Flotsam: part 1

The big engine that couldn't

By Wolfgang Bechstein

TOKYO--Ui is a stolid, solid 24-year-old motor cruiser built by Yamaha at a time when the durability of fiberglass was still somewhat in question, and to be on the safe side, the manufacturer adopted a "the thicker the better" policy. She sports a freckled moss-green hull and a dirty-beige cabin top. If we include the wooden swimming platform at the stern, she is about 21 feet long, although officially she is ranked as a 20-footer.

The front third is taken up by a cozy but smallish cabin that provides ample headroom (if you're sitting down, that is), with some wooden fittings, a nice patch of teak floor, and two cushioned berths that will sleep two adults in a pinch (or a passion) but that is more suited to, say, a single adult and a kid, or even better, just the captain by himself.

The helm station midships is covered but open to the rear. Besides the two seats for driver and navigator, we find a miniature galley and some stowage room under the same roof. The rear portion of the vessel is taken up by the motor well flanked by two additional seats and enclosed by a bulwark that is high enough to provide a reasonable amount of safety in a seaway.

The motor well used to contain (actually still contains) a Mercruiser six-cylinder engine built in 1976 by Ford, rated at 165 hp. When everything worked and the boat's bottom was not adorned by too many barnacles, that was plenty enough power for the stern drive to push the boat onto a plane and propel it to a top speed of some 27 knots. For some of the 16 months I have now owned this boat, this condition actually applied, and I was able to scuttle around the northern part of Tokyo bay from my mooring spot in Funabashi--weather permitting, of course.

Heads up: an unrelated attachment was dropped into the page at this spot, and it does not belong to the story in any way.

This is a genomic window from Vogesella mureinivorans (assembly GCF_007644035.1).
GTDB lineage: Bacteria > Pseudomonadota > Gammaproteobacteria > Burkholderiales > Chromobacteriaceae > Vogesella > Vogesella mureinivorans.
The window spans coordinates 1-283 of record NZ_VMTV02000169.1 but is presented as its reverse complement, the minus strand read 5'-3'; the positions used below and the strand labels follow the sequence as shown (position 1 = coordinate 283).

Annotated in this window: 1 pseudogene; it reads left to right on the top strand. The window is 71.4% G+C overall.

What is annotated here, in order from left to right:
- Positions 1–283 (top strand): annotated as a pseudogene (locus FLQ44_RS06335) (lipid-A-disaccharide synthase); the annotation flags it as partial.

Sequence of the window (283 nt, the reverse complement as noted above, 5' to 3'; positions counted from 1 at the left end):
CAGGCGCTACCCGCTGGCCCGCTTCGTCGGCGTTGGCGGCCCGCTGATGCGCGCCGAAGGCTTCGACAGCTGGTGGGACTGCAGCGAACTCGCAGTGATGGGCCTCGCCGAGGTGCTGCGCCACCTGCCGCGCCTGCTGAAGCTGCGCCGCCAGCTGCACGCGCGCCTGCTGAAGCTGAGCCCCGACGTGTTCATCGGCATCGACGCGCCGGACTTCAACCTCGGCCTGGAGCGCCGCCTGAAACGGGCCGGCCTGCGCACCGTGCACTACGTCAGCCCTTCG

Squalor and sea birds

That spot is convenient since it's easily reachable from home, safely located behind a flood gate, features a nice wooden pier, and costs me exactly zero yen in monthly fees (because I removed a sunken boat from the same spot, and also broke a leg there). The disadvantage is that especially in summer, water quality in the northern half of Tokyo bay is abominable and the surrounding scenery pretty squalid, although there are some tidal flats nearby where an amazing number of sea birds make their home.

Fairly recently, I found another mooring spot further down the Uchibou side of the bay, where the sea water is notably cleaner and actually amenable to swimming. The spot itself is on the Kazusa river, very close to its mouth, and while it is nicely deep where the boat is tied to a riverside wall, to get in and out from the bay proper I have to pass some shallow sections that are only navigable within about two hours each side of high water.

Still, I quite like the fact that I have to be in tune with the rhythm of nature like the mariners of old, and equipped with a tide chart, it is actually not too much of a bother. If a typhoon or torrential rains were to hit the area, the boat would surely be swept away (so the locals assure me; one guy said that his skiff was later found floating upside down in the bay although he had doubled the mooring lines), but so far that problem fortunately has not arisen.

Another problem, however, did arise shortly after a friend and I--on a perfect summer's day--had piloted Ui down to Kazusa-Minato: the above mentioned Mercruiser engine gave up the ghost. Or, more precisely, some sections of the manifold seem to have rusted through internally, letting cooling water seep into the first two cylinders and putting the whole, otherwise still quite competent looking power plant out of commission.

Repair possible but costly